Choosing Complete Proteins

Updated: Aug 30, 2021

Disclaimer: These statements have not been evaluated by the Food and Drug Administration. None of the information on this site is intended to diagnose, treat, cure, or prevent any disease. All information contained on this site is for educational purposes only and are not intended to replace the advice of a medical doctor. Stacy Mal is not a doctor and does not give medical advice, prescribe medication, or diagnose illness. Stacy is a certified health coach, journalist, and independent Plexus ambassador. These are her personal beliefs and are not the beliefs of Plexus Worldwide or any other named professional. If you have a medical condition or health concern, it is advised that you see your physician immediately. It is also recommended that you consult your doctor before implementing any new health strategy or taking any new supplements. Results may vary.


Excerpt taken from Rebuilding Your Temple: Blueprints for True and Lasting Health by Stacy Mal


Protein as I said, is made up of amino acids. There are 20 amino acids found in the foods we need. Nine of these are called “essential amino acids” because the body NEEDS them. Just like essential fatty acids, the body cannot make these on its own, so it’s “essential” that we get them from our food. (The technical names of these nine essential amino acids are: histidine, valine, isoleucine, leucine, phenylalanine, threonine, tryptophan, methionine, and lysine.)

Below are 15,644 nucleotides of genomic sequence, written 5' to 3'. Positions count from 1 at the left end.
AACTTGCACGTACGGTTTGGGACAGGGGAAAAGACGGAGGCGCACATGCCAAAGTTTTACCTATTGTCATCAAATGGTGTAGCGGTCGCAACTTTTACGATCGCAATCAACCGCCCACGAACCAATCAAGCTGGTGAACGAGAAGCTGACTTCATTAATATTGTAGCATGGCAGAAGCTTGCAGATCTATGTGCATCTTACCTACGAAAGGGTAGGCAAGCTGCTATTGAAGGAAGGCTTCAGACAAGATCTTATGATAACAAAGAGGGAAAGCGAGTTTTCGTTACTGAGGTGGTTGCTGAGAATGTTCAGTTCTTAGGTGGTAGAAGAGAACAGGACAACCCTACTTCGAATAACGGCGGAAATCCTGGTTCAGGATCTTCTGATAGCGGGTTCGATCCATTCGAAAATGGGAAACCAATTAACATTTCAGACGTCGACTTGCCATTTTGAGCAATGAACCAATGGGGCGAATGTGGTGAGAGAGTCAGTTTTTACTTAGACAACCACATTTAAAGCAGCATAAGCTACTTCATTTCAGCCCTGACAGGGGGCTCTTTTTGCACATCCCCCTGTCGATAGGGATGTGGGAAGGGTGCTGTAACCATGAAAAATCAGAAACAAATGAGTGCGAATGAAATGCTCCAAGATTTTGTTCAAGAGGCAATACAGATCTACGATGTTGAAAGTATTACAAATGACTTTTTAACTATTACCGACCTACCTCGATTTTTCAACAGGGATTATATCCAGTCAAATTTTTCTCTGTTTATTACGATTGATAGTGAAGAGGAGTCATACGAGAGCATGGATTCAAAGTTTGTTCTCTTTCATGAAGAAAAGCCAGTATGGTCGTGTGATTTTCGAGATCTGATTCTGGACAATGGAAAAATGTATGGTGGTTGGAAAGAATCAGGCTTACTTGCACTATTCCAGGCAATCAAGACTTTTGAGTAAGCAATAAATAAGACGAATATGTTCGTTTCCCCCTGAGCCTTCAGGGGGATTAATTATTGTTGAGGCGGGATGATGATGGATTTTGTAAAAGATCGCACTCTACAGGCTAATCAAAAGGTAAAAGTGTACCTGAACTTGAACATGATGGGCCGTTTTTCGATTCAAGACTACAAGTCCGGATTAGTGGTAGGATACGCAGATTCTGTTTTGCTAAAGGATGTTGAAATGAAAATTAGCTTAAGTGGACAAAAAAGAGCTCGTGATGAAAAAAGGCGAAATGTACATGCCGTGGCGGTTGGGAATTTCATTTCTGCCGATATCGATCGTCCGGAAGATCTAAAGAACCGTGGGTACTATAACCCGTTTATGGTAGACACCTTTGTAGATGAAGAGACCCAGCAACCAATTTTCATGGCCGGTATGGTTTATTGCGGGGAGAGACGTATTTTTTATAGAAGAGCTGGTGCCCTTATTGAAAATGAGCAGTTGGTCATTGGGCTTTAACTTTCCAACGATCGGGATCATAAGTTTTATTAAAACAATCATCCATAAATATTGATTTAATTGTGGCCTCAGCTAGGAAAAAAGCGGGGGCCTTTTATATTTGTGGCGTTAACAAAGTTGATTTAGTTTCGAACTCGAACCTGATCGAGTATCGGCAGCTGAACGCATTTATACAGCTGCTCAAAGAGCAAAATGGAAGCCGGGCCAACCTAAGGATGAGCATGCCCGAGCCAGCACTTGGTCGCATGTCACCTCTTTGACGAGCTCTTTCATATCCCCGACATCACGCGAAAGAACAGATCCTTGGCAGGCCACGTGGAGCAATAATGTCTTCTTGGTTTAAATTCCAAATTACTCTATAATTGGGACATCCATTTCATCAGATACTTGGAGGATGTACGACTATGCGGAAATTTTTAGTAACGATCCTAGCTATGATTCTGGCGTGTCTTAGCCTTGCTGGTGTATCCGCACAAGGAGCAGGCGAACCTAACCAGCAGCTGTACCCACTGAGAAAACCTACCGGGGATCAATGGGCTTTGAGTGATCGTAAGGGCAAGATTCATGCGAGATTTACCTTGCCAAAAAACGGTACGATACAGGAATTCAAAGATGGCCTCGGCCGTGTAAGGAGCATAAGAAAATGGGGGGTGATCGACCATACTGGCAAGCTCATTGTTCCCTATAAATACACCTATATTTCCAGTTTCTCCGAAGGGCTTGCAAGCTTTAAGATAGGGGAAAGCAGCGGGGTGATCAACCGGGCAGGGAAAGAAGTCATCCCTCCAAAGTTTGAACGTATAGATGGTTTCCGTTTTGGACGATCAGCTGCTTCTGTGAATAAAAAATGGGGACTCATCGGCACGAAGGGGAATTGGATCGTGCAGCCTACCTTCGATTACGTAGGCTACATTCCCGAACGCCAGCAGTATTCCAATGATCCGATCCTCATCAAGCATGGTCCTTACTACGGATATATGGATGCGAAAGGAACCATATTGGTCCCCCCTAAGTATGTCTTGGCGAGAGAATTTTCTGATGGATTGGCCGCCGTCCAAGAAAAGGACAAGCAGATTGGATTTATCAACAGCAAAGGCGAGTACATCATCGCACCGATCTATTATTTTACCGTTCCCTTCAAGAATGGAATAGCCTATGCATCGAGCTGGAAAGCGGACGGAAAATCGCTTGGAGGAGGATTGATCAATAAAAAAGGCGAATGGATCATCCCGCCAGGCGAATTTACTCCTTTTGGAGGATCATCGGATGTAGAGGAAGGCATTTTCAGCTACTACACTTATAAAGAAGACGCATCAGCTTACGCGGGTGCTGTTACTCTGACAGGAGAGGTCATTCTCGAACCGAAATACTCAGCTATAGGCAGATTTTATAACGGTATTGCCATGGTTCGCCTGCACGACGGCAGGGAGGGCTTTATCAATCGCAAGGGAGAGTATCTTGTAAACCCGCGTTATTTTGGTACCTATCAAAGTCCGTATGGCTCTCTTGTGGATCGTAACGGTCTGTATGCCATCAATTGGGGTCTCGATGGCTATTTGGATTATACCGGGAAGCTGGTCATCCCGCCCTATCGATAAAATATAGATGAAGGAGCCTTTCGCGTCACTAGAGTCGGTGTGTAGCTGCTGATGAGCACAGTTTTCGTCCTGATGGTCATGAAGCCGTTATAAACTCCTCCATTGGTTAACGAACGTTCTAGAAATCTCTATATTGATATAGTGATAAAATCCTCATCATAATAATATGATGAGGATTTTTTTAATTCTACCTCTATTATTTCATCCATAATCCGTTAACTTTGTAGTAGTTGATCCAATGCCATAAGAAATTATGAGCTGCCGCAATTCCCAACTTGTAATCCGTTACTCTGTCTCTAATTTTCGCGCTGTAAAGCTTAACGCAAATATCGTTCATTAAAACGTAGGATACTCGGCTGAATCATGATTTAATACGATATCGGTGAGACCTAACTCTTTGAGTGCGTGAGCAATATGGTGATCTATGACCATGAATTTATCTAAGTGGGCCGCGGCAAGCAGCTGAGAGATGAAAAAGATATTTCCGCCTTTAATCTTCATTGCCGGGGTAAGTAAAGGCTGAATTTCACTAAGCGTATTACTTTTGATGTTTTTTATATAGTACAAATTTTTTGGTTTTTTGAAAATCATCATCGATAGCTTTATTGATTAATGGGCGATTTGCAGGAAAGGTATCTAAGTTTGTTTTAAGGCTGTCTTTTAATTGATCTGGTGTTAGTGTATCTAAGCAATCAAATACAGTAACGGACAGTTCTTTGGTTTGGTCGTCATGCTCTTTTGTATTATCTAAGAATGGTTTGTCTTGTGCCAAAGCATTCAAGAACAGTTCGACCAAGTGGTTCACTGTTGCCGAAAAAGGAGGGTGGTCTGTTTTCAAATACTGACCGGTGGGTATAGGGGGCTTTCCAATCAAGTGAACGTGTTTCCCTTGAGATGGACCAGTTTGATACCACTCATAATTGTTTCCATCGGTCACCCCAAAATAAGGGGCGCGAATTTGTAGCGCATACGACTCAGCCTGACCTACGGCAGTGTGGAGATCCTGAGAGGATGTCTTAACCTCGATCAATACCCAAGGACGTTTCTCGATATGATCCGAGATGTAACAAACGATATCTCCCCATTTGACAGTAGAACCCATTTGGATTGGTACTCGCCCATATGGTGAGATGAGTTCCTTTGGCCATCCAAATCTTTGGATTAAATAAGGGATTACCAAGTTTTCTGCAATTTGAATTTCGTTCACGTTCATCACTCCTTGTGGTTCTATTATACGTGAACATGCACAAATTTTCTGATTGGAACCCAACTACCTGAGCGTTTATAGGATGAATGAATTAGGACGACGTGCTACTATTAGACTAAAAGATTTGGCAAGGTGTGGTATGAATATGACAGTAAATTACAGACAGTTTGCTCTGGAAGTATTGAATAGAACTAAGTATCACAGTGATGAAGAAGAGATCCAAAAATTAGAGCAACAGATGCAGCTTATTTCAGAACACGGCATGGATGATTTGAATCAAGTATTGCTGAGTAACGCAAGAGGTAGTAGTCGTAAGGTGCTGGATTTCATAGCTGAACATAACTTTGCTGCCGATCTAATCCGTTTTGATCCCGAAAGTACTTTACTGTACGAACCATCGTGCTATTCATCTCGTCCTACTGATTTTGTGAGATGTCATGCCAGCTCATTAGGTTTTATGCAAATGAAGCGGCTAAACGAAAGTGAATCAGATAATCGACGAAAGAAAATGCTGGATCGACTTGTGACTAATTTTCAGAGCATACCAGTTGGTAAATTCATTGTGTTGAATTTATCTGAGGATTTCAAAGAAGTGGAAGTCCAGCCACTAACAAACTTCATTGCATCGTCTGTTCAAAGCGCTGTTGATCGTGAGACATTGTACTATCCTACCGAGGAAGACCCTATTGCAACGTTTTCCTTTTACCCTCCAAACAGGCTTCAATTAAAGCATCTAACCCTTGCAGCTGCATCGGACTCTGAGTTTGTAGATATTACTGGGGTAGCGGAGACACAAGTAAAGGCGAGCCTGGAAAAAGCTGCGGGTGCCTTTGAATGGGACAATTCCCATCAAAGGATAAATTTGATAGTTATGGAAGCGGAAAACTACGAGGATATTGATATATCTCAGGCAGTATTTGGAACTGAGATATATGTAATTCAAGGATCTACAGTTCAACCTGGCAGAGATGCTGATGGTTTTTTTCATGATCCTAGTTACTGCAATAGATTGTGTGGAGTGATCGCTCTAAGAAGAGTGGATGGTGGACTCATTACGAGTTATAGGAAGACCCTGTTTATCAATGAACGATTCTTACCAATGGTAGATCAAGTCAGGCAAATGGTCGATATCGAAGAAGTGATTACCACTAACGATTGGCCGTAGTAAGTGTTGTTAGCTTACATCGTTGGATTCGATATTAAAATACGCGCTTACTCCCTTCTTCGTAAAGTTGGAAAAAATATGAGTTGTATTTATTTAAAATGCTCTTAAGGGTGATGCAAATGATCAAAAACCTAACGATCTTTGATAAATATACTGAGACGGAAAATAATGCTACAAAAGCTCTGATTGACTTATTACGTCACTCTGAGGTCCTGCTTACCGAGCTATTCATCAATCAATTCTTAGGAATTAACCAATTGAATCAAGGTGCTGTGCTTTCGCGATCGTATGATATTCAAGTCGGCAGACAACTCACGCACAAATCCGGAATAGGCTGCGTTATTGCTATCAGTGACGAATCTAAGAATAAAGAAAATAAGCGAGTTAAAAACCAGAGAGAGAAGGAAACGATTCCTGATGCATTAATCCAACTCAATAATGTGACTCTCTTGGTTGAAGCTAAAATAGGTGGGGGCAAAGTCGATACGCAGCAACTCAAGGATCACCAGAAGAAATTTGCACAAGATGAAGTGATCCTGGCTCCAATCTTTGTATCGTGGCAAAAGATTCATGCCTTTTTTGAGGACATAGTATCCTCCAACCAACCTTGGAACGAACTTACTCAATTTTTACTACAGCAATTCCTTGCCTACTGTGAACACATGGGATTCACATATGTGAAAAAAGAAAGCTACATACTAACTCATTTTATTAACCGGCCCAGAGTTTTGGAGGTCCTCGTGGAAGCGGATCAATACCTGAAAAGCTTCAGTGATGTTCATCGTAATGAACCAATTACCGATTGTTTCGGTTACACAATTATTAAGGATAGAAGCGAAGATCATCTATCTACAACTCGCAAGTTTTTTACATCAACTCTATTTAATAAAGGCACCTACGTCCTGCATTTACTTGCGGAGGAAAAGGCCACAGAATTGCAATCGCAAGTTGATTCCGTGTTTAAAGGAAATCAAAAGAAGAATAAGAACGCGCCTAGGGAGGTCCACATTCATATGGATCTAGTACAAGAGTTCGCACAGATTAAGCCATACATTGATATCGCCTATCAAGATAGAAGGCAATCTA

If a food contains all nine of these essential amino acids, it’s called a “complete” protein. Complete proteins are things like dairy, chicken, beef, fish, and eggs. Foods that do not have all nine essential amino acids are called “incomplete” proteins. These are things like grains, beans, nuts, and seeds. These are NOT “bad” proteins; they are just not complete, meaning they do not contain all of the amino acids that we need.


Some incomplete proteins may contain some essential amino acids but do not have all nine. Or perhaps they have other “nonessential amino acids” (these are not “essential” to consume because our body can make them on its own).


So, when we talk about how important protein is, it’s important to choose the best protein, which is a complete protein. Or, at the very least, you should make sure you are consuming foods that contain various essential amino acids, even if they don’t have all of them. Below is a list of the nine essential amino acids, what they help the body with, and what foods you can find them in. As you can see, complete proteins are important for many reasons.




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